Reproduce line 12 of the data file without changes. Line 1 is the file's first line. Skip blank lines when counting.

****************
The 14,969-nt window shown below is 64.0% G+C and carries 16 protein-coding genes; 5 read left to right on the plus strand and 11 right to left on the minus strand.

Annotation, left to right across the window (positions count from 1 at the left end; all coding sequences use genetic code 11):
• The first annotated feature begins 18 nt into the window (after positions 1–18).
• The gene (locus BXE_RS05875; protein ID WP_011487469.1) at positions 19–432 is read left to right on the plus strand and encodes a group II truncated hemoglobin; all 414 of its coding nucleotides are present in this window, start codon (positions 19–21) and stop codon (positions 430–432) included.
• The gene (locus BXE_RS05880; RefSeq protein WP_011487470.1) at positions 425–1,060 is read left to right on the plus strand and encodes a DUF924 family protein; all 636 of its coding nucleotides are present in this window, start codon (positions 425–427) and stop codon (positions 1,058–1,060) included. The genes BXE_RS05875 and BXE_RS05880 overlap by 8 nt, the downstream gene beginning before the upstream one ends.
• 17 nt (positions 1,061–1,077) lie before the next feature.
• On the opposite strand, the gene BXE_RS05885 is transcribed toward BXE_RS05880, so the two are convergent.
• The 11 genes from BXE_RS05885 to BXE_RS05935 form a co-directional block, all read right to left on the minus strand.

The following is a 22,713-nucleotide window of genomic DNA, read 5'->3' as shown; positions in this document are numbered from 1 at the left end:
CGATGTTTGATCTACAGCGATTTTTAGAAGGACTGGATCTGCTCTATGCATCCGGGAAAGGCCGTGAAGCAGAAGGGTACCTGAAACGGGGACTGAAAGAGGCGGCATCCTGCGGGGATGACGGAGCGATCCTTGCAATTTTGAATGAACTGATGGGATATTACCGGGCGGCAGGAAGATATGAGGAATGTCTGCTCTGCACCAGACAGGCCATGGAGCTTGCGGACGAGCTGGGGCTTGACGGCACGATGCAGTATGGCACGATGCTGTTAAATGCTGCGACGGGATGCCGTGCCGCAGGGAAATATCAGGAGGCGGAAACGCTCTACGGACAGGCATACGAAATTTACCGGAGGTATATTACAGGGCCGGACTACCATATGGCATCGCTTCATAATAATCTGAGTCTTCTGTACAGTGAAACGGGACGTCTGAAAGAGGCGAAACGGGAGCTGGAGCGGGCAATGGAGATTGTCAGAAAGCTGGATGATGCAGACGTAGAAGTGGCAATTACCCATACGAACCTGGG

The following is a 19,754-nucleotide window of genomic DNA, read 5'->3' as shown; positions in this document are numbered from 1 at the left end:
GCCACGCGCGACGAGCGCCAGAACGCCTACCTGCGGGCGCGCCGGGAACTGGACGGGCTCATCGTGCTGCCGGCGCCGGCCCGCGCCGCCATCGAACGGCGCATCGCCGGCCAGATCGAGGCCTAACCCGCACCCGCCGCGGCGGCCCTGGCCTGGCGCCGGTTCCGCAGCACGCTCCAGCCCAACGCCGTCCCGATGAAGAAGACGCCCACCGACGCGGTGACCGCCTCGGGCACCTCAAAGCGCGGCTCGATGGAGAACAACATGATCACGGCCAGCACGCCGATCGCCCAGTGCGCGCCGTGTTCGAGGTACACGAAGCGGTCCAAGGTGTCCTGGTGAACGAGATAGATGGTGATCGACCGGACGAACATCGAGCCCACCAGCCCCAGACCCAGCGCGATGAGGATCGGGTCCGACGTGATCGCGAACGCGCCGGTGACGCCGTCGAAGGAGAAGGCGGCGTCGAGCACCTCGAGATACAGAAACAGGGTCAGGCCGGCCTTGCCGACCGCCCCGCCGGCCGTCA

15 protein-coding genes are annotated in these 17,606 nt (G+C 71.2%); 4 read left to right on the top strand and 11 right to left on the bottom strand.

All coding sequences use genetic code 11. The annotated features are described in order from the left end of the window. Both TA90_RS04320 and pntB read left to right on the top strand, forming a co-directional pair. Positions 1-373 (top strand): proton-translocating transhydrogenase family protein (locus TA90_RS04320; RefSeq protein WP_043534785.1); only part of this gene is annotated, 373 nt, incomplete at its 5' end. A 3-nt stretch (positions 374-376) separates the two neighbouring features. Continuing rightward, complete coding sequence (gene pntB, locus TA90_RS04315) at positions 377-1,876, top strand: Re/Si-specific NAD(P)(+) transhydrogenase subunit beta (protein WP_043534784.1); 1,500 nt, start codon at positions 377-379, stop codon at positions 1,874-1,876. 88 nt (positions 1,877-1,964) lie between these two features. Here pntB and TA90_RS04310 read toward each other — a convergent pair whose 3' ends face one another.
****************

GCCACGCGCGACGAGCGCCAGAACGCCTACCTGCGGGCGCGCCGGGAACTGGACGGGCTCATCGTGCTGCCGGCGCCGGCCCGCGCCGCCATCGAACGGCGCATCGCCGGCCAGATCGAGGCCTAACCCGCACCCGCCGCGGCGGCCCTGGCCTGGCGCCGGTTCCGCAGCACGCTCCAGCCCAACGCCGTCCCGATGAAGAAGACGCCCACCGACGCGGTGACCGCCTCGGGCACCTCAAAGCGCGGCTCGATGGAGAACAACATGATCACGGCCAGCACGCCGATCGCCCAGTGCGCGCCGTGTTCGAGGTACACGAAGCGGTCCAAGGTGTCCTGGTGAACGAGATAGATGGTGATCGACCGGACGAACATCGAGCCCACCAGCCCCAGACCCAGCGCGATGAGGATCGGGTCCGACGTGATCGCGAACGCGCCGGTGACGCCGTCGAAGGAGAAGGCGGCGTCGAGCACCTCGAGATACAGAAACAGGGTCAGGCCGGCCTTGCCGACCGCCCCGCCGGCCGTCA